Pollard, Joseph Victor (1985) Tuning and temperament in southern Germany to the end of the seventeenth century. PhD thesis, University of Leeds.
Text (Volume 1)
Text (Volume 2 : appendices)
In an age when consistency between the macro and the micro were believed to indicate sure signs of God1s eternal truth, the anomalies which crop up as soon as a comprehensive, interdependent theory of consonance and harmony is attempted must have been a source of bewilderment and embarrassment,to Renaissance and Baroque theorists and musicians. Composite instruments such as human voices in concert have no difficulty in making pitch adjustments necessary to achieve consonance, but the keyboard with its twelve pre-set notes is inhibited. The history of temperament is an account of the struggle to endow the keyboard with something approaching the versatility of the human voice. German theorists and musicians were leaders in the recognition of the need to compromise between purity of interval and harmonic freedom. Part 1 of the dissertation traces the development of temperament from Schlick to Werckmeister, but concentrates on the seventeenth century. It attempts to show how temperaments became obsolete as musical vocabulary widened, and how, at least in Werckmeister's casey temperaments were assessed not only for their faithfulness to the accepted standards of consonance, but for their ability to give to certain keys certain affective characteristics. The music of several southern and central German composers is considered in varying degrees of detail. The most detailed study is of the music of Froberger, an important predecessor of, and influence upon, J. S. Bach. Almost exclusivelyt Froberger was a composer of keyboard music, and a musician most probably familiar with temperaments used in other musical centres of Europet because he travelled widely as a celebrated keyboard artist. As the research progressed, a need to assess in objective terms the qualities of different temperaments when applied to the keyboard music of the time became increasingly insistent. Part 2 of the dissertation shows a method of solving this problem. The psychological effects of musical sound received by the human ear are considered. By dissecting a piece of music into its smallest interacting parts, i. e. its intervals and their duration, objective comparison can be made between the piece played in one temperament and played in another or other temperaments. The complete process is laborious, but is greatly alleviated by transferring data to a suitably programmed computer, which can then process the data in relation to any temperament applied. Some of the music of Froberger has been examined in this way and conclusions drawn. The final chapter looks back over the ground covered, outlines some issues which still require investigation, and makes suggestions for further research, using the information, arguments and techniques to be found in this dissertation.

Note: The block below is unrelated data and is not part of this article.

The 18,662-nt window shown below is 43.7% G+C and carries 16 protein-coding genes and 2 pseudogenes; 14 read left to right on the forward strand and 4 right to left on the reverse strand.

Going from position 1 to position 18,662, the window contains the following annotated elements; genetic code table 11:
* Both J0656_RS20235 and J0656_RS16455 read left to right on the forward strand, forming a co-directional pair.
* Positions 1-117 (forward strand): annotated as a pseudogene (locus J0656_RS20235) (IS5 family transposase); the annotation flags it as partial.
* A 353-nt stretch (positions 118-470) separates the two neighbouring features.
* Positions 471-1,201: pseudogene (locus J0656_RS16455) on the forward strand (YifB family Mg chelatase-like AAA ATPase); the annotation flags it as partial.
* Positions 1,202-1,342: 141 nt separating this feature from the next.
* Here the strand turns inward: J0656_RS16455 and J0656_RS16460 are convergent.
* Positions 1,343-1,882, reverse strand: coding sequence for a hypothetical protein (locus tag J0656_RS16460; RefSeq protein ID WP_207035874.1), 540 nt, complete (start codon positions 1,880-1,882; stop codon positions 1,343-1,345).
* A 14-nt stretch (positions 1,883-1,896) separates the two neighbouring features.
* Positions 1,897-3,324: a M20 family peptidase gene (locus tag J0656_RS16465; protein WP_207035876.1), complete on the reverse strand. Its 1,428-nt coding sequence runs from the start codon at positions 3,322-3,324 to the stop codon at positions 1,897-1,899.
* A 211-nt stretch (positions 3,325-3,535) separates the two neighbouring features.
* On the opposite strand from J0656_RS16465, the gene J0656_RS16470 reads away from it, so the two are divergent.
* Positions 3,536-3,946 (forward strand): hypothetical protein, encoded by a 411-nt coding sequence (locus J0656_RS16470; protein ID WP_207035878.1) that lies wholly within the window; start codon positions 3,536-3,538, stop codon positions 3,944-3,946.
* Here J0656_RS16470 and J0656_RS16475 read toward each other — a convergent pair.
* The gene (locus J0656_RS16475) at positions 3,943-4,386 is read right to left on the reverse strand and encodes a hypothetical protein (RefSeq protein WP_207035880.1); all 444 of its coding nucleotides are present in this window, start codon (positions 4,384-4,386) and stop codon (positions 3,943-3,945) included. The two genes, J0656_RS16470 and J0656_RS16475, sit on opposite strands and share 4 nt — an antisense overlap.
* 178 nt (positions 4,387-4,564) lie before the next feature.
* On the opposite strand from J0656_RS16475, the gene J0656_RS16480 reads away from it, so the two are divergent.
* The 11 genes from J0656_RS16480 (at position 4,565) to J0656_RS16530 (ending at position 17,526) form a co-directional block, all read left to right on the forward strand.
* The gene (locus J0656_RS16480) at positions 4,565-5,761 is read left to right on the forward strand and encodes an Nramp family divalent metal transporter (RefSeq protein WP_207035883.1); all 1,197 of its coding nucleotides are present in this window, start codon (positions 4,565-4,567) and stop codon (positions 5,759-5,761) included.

|Item Type:||Thesis (PhD)|
|Academic Units:||The University of Leeds > Faculty of Performance, Visual Arts and Communications (Leeds) > School of Music (Leeds)|
|Depositing User:||Ethos Import|
|Date Deposited:||12 Feb 2010 11:31|
|Last Modified:||08 Aug 2013 08:44|